Summary Galatians Chapter 3:11-20
This next section brings us back into the content of the text a bit more.
- We run right into a quote from Habakkuk, who claimed that justification was by faith before Paul. This leads to the question of when Habakkuk lived; I am extremely skeptical that he lived anywhere near the time he was writing about, which was before the Babylonian Captivity. There are commentaries on his book among the Dead Sea Scrolls, so he lived sometime before Paul, and Jesus, but taking him back any further than the third century BCE seems highly dubious. The point is open to contention, but this sort of assumption that Biblical authors only wrote about contemporary events is a serious failing of much of biblical scholarship. It is this sort of thinking that we are trying to get past. However, the topic is really only peripheral to our primary concern.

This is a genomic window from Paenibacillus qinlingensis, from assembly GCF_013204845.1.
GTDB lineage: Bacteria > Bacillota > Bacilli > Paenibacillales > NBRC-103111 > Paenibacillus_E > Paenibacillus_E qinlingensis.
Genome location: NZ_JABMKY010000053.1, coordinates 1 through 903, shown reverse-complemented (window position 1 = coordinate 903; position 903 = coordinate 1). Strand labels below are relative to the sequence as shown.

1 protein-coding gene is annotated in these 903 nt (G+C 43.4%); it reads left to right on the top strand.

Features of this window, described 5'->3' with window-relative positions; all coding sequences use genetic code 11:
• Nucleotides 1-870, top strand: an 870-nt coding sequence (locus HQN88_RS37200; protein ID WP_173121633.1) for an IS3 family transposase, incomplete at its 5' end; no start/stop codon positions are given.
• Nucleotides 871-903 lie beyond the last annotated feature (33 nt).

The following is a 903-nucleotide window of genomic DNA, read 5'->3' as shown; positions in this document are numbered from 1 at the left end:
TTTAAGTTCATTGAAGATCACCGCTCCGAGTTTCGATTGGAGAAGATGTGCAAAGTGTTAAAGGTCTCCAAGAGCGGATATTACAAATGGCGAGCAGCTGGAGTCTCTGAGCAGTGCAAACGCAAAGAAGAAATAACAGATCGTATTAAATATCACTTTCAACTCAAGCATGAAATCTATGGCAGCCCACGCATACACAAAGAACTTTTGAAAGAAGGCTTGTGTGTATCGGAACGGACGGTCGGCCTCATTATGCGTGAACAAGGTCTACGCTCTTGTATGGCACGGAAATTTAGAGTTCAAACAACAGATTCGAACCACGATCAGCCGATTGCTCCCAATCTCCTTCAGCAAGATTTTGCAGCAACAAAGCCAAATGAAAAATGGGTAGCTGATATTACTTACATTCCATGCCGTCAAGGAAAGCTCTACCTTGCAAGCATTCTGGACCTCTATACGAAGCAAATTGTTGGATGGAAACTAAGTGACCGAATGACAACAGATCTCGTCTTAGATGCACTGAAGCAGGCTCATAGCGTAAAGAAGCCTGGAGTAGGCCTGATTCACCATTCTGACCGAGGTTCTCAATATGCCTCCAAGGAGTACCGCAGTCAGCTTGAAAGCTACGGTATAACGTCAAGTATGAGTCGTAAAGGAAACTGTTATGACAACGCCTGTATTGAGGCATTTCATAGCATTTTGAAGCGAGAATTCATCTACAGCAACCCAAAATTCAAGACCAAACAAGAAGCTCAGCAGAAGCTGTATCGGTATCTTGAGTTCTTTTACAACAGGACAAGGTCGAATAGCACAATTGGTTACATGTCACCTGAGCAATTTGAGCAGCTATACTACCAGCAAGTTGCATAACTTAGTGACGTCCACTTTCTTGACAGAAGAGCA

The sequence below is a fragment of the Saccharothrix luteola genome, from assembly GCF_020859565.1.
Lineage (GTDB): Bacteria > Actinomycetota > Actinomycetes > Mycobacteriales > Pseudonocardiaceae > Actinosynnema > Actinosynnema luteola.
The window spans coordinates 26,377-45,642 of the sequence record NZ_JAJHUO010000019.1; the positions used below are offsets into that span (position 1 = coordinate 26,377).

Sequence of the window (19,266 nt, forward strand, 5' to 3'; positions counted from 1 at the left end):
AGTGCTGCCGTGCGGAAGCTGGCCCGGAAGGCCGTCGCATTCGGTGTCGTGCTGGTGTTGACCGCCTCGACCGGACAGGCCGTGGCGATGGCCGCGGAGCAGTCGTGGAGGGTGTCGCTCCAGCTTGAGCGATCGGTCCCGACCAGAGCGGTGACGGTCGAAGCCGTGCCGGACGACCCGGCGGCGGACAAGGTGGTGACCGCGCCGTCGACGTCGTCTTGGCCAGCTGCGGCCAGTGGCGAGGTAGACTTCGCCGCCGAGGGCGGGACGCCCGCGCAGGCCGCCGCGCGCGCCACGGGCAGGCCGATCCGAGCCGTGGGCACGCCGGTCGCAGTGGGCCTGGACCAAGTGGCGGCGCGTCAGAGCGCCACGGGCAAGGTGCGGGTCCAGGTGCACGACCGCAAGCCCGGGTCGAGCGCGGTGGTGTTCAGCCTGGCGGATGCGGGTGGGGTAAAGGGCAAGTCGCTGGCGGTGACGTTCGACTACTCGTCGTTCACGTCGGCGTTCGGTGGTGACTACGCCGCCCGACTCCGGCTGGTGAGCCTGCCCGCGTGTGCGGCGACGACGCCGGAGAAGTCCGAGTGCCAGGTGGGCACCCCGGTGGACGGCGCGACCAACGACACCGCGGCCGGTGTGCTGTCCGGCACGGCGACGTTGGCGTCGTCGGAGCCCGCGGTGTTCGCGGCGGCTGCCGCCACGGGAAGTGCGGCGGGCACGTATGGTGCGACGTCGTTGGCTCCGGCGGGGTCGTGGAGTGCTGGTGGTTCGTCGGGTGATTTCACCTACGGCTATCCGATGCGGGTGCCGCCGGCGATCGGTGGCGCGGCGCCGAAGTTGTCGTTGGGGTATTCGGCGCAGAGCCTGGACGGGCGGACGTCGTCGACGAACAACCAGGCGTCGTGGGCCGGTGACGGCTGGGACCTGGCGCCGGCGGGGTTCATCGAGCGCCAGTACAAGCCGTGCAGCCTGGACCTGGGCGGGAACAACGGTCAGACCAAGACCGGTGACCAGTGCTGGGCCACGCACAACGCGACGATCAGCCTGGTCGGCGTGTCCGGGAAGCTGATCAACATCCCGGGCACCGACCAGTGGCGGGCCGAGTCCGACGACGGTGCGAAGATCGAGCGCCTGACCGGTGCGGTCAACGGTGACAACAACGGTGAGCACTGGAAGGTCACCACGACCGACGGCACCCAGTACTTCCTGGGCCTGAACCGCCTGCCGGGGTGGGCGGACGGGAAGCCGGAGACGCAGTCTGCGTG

- Leviticus: works of faith?
- A very long discussion on a word that Paul may have coined. Or, he may have gotten it from contemporary use. The point is, this is the oldest cite of this word that we have, so pretending that we know what it means is really kind of silly. Liddell & Scott have two semi-contrasting meanings. This is truly a case where one’s translation has a major impact on the theology of the passage.
- Paul ties his (Habakkuk’s?) concept of justification by faith to Abraham. This helps Paul build his case that the coming of the Christ was planned by God from the very beginning of his covenant with Israel.
- Paul splits hairs with his seed/seeds of Abraham.
- Note several instances where the modern translations tend to become slightly disconnected to the original.
Posted on October 13, 2012, in epistles, Galatians, Paul's Letters, Summary and tagged Bible, Bible commentary, Bible scholarship, biblical scholarship, commenting, epistles, Galatians, New Testament, religion, St Paul, theology. Bookmark the permalink. Leave a comment.